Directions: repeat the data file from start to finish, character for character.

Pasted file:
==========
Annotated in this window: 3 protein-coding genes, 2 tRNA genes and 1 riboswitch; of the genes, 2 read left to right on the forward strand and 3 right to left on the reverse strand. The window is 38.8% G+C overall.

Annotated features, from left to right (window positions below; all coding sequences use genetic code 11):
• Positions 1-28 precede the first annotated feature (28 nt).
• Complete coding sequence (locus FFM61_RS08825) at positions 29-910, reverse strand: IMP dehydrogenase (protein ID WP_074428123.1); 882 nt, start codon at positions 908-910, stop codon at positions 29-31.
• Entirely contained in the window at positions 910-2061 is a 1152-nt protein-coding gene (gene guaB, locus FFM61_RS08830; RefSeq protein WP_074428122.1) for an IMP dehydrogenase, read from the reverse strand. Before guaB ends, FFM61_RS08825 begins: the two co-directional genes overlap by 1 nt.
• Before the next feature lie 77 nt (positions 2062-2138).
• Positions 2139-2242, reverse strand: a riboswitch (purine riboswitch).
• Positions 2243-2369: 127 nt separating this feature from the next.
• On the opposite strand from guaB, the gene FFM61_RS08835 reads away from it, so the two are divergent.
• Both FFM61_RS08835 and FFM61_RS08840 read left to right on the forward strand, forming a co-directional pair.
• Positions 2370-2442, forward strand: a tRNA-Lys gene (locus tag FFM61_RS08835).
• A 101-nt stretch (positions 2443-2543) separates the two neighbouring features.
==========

Annotated in this window: 3 protein-coding genes, 2 tRNA genes and 1 riboswitch; of the genes, 2 read left to right on the forward strand and 3 right to left on the reverse strand. The window is 38.8% G+C overall.

Annotated features, from left to right (window positions below; all coding sequences use genetic code 11):
• Positions 1-28 precede the first annotated feature (28 nt).
• Complete coding sequence (locus FFM61_RS08825) at positions 29-910, reverse strand: IMP dehydrogenase (protein ID WP_074428123.1); 882 nt, start codon at positions 908-910, stop codon at positions 29-31.
• Entirely contained in the window at positions 910-2061 is a 1152-nt protein-coding gene (gene guaB, locus FFM61_RS08830; RefSeq protein WP_074428122.1) for an IMP dehydrogenase, read from the reverse strand. Before guaB ends, FFM61_RS08825 begins: the two co-directional genes overlap by 1 nt.
• Before the next feature lie 77 nt (positions 2062-2138).
• Positions 2139-2242, reverse strand: a riboswitch (purine riboswitch).
• Positions 2243-2369: 127 nt separating this feature from the next.
• On the opposite strand from guaB, the gene FFM61_RS08835 reads away from it, so the two are divergent.
• Both FFM61_RS08835 and FFM61_RS08840 read left to right on the forward strand, forming a co-directional pair.
• Positions 2370-2442, forward strand: a tRNA-Lys gene (locus tag FFM61_RS08835).
• A 101-nt stretch (positions 2443-2543) separates the two neighbouring features.